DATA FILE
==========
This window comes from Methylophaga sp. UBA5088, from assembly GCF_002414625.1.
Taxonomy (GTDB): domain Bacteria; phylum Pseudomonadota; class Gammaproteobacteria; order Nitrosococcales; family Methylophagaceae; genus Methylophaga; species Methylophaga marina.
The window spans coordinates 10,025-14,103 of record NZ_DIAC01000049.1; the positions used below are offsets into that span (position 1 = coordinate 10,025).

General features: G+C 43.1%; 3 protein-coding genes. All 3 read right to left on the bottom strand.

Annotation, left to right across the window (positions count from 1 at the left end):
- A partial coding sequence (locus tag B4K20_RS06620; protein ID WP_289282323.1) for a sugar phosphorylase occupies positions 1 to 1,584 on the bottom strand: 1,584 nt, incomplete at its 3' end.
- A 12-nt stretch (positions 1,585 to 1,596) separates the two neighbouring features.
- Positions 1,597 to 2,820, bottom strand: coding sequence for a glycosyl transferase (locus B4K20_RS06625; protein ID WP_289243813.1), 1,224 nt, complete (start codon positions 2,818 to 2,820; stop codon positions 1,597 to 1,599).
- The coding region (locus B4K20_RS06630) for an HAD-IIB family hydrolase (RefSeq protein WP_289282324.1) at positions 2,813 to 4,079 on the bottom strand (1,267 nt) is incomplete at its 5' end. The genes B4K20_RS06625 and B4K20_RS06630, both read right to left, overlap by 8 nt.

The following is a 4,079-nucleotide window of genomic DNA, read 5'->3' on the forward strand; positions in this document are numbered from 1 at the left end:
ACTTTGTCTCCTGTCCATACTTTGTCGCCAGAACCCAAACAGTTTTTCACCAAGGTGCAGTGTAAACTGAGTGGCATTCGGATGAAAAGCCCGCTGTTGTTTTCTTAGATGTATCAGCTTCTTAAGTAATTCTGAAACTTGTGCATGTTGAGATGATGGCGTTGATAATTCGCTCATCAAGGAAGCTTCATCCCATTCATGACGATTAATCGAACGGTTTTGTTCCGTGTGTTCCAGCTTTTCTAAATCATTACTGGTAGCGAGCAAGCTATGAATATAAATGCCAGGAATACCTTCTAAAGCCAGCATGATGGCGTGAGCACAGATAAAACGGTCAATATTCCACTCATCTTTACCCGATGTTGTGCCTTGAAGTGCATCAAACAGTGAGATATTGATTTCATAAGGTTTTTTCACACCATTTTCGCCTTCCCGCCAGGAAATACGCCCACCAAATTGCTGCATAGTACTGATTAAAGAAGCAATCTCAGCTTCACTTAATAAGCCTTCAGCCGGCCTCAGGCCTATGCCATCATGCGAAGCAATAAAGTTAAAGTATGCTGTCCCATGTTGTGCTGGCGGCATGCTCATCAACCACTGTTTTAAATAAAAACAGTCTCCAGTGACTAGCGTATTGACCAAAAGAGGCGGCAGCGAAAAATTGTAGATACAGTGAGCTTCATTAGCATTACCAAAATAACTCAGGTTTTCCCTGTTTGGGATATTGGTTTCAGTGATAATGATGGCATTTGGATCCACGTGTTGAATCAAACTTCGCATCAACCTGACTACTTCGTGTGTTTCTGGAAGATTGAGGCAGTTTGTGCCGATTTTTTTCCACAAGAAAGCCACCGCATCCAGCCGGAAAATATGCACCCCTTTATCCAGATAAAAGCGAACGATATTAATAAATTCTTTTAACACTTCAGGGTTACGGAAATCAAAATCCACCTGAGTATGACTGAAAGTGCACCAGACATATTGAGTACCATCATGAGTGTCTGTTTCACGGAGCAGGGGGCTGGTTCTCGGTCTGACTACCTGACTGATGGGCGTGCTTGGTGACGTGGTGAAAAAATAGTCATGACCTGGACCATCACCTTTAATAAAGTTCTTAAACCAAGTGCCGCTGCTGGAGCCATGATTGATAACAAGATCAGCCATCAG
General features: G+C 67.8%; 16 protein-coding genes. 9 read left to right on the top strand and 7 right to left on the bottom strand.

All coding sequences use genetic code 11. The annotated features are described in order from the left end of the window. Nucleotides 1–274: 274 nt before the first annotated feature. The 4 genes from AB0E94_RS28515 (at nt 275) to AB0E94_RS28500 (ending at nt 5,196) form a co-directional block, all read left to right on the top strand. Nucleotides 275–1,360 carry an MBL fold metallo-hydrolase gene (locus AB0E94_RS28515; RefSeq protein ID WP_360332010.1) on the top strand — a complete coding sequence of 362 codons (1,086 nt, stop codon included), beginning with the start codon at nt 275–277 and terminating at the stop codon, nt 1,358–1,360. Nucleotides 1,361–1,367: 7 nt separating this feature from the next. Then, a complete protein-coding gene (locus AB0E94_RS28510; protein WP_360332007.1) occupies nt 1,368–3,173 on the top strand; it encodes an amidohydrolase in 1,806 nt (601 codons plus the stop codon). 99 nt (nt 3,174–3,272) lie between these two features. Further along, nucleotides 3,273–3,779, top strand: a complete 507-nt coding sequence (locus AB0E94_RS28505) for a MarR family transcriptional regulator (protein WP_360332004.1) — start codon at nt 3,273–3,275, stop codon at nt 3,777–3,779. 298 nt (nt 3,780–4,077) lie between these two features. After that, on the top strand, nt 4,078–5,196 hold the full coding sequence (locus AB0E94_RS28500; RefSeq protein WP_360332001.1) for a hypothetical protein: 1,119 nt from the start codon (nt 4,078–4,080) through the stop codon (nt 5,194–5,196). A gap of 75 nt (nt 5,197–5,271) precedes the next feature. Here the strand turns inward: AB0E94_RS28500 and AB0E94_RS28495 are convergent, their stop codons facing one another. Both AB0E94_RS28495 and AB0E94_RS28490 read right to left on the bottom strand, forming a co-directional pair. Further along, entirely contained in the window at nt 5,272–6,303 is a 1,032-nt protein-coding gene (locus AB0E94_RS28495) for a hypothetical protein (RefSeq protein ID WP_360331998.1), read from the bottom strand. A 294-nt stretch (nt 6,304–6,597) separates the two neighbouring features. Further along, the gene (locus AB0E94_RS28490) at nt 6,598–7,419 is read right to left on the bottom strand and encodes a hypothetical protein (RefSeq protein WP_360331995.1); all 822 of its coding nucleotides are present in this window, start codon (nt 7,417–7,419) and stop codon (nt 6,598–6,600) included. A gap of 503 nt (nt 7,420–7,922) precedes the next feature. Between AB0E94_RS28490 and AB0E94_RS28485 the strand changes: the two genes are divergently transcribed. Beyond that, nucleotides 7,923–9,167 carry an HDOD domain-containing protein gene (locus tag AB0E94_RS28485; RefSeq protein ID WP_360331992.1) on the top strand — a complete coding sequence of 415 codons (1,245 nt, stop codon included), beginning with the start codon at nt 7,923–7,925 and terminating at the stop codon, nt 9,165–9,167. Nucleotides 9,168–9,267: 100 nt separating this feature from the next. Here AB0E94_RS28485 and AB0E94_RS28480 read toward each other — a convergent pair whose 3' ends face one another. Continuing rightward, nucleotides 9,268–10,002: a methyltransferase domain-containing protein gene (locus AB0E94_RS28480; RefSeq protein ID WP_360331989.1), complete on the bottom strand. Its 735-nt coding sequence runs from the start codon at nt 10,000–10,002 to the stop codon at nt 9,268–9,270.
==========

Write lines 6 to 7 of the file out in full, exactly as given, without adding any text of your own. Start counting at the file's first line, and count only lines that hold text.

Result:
- A partial coding sequence (locus tag B4K20_RS06620; protein ID WP_289282323.1) for a sugar phosphorylase occupies positions 1 to 1,584 on the bottom strand: 1,584 nt, incomplete at its 3' end.
- A 12-nt stretch (positions 1,585 to 1,596) separates the two neighbouring features.